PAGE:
Fig 6. Antimicrobial activity of biopolymers against E. coli DH5α.

Circular zones of growth inhibition after antibiotics and polymers were placed in wells at the centers of LB plates.

Table 3. Diameter (cm) of antimicrobial zone of inhibition by biopolymer against E.coli DH5α.

Biocompatibility assay

We grew COS-1 cells on alginate polymer. As shown in Fig 7, COS-1 cells attached, grew, and formed a nest of polymer. Presence of viable cells clearly indicated that aminoglycoside-based alginate polymer is not toxic to COS-1 cells.

Fig 7. Biocompatibility of alginate polymer.

Unstained (top panels) Fluorescent images (8 bit grayscale) of cell culture plates with biopolymer only (top left panel), COS-1 cells only (top middle panel), and COS-1 cells on biopolymer (top right panel). Staining with methylene blue increases the contrast (bottom panels). Methylene blue preferentially stains cell nuclei and provides more contrast. COS-1 cells grows on and attach to alginate polymer indicating biocompatibility.


Sodium alginate polymerizes due to acid-base reaction mechanism

Algae extract and commercially available sodium alginate showed similar polymerization behaviors with aminoglycosides. The most likely mechanism of polymerization is interactions between sodium ions in alginate polymer and sulfate ions in aminoglycoside antibiotics. Immediately after addition of aminoglycoside in sodium alginate, the sulfate ions bind the sodium ions to form sodium sulfate and aminoglycoside binds to alginate via amine-carbonyl interactions. The addition of polymer in sodium hydroxide solution reversed the interaction, which was proved by adding sodium hydroxide in polymer pellet followed by heating for 30 min (Fig 2).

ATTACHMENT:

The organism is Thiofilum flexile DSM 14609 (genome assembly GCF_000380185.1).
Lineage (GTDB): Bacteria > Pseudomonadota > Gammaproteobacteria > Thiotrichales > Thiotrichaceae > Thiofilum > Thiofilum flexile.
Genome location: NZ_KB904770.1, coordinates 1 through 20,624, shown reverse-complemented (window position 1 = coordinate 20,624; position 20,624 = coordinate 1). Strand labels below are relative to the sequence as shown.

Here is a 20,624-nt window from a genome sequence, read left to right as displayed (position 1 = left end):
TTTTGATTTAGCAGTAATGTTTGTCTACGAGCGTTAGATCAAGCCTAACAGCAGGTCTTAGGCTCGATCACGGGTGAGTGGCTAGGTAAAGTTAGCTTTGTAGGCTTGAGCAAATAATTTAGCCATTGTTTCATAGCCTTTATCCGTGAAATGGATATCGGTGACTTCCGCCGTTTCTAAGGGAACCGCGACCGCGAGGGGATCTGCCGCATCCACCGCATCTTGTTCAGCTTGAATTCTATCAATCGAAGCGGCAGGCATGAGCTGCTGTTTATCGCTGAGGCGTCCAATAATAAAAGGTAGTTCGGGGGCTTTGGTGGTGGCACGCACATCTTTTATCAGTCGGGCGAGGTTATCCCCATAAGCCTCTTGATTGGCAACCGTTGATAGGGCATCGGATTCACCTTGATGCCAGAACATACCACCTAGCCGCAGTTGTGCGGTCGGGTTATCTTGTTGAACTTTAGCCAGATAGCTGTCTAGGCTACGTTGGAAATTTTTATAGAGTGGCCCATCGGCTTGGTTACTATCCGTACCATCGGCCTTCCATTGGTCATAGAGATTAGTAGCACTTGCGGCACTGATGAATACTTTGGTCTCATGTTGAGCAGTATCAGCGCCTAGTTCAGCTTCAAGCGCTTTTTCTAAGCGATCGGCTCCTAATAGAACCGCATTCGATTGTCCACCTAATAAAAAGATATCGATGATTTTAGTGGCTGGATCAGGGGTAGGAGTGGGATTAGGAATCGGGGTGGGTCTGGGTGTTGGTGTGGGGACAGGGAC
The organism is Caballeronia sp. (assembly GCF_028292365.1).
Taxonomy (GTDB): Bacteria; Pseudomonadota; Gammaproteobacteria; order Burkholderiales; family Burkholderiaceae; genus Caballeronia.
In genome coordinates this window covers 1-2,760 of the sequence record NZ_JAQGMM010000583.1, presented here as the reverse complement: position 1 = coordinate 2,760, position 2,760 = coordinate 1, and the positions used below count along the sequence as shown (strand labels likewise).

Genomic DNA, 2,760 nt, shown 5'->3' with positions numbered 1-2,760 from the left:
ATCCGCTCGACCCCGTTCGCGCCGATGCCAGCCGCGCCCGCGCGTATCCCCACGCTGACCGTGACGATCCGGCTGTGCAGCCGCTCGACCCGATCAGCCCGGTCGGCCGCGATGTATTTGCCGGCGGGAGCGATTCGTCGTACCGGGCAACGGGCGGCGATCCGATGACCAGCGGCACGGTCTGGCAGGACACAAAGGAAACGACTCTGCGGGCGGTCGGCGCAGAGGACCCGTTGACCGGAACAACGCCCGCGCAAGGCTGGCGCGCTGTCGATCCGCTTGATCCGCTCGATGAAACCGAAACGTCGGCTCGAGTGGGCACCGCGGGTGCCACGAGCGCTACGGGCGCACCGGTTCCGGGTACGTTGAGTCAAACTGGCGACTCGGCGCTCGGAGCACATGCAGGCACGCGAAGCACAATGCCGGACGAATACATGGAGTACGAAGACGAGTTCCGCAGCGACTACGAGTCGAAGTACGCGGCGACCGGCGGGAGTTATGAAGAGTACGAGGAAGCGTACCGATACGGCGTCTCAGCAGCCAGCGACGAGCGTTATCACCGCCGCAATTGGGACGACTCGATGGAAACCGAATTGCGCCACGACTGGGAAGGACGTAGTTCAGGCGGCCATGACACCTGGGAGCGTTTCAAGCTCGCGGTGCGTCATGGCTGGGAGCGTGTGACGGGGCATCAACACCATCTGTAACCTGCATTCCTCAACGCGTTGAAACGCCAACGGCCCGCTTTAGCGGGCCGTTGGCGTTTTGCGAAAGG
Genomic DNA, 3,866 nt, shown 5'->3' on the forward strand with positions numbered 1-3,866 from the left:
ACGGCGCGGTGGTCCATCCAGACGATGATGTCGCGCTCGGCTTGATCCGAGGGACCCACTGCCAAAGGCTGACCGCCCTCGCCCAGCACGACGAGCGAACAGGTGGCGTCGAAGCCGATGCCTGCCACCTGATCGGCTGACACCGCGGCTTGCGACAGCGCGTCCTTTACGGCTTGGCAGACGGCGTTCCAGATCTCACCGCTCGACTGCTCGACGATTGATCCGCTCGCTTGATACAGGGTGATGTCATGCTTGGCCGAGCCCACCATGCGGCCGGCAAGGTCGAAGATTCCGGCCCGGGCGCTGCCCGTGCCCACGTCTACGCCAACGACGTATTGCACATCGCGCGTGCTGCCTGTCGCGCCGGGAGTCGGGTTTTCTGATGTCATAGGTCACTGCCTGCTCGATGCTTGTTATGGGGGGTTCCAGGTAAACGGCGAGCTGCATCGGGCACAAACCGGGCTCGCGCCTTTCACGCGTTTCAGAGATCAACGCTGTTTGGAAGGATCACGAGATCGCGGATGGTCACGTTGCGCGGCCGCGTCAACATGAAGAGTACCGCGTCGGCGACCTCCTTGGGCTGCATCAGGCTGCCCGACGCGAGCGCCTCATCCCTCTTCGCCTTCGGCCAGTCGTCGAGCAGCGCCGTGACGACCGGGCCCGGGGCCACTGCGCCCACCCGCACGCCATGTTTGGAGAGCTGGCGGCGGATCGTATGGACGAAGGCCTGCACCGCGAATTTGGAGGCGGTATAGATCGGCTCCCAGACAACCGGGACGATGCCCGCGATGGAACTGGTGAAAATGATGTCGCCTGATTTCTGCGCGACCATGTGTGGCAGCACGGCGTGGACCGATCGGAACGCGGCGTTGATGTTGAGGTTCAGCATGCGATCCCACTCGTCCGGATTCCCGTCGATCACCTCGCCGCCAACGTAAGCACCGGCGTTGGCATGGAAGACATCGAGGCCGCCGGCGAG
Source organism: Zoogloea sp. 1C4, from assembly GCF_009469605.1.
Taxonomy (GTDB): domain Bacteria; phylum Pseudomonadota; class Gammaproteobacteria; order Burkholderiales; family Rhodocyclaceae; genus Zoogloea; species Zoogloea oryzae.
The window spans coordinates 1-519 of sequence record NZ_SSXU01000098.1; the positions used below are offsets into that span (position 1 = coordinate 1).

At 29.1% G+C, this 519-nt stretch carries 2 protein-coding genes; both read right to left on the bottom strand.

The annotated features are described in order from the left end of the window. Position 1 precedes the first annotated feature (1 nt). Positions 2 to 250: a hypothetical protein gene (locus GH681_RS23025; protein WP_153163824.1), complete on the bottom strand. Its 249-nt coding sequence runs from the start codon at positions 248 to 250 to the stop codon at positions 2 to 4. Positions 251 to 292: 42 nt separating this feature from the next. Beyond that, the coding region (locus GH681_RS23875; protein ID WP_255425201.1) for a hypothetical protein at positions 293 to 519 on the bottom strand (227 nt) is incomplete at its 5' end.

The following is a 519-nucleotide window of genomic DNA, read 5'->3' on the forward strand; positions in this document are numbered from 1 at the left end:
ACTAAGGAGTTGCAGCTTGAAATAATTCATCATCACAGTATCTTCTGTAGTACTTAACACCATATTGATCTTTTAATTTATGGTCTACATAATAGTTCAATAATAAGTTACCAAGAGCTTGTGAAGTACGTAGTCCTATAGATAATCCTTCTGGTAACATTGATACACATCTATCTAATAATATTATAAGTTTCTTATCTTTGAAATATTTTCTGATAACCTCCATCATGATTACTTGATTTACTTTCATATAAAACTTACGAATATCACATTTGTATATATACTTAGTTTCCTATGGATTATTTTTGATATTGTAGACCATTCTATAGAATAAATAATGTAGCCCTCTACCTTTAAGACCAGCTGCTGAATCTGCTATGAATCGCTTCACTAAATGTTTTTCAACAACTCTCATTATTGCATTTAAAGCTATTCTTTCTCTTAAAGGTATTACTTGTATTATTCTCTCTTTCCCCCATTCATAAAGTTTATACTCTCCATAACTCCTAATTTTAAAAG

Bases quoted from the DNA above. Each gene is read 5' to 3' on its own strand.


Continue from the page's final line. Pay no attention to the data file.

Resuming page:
Polymerization efficiency depends on the type of aminoglycoside

We considered the cost of aminoglycosides and the amount of alginate polymer produced using 1 mg of aminoglycoside to determine the efficiency of polymerization, which follows the sequence GS>NS>SS>TS>KS>KDS in decreasing order of efficiency. However, KDS results in the most malleable and form fitting polymer. According to the mechanism of polymerization described before, both the number of amines and sulfates should affect polymerization. While there is a general trend to support the importance of amines and sulfate, the order does not follow exactly, which suggests other factors in polymerization that we do not know yet.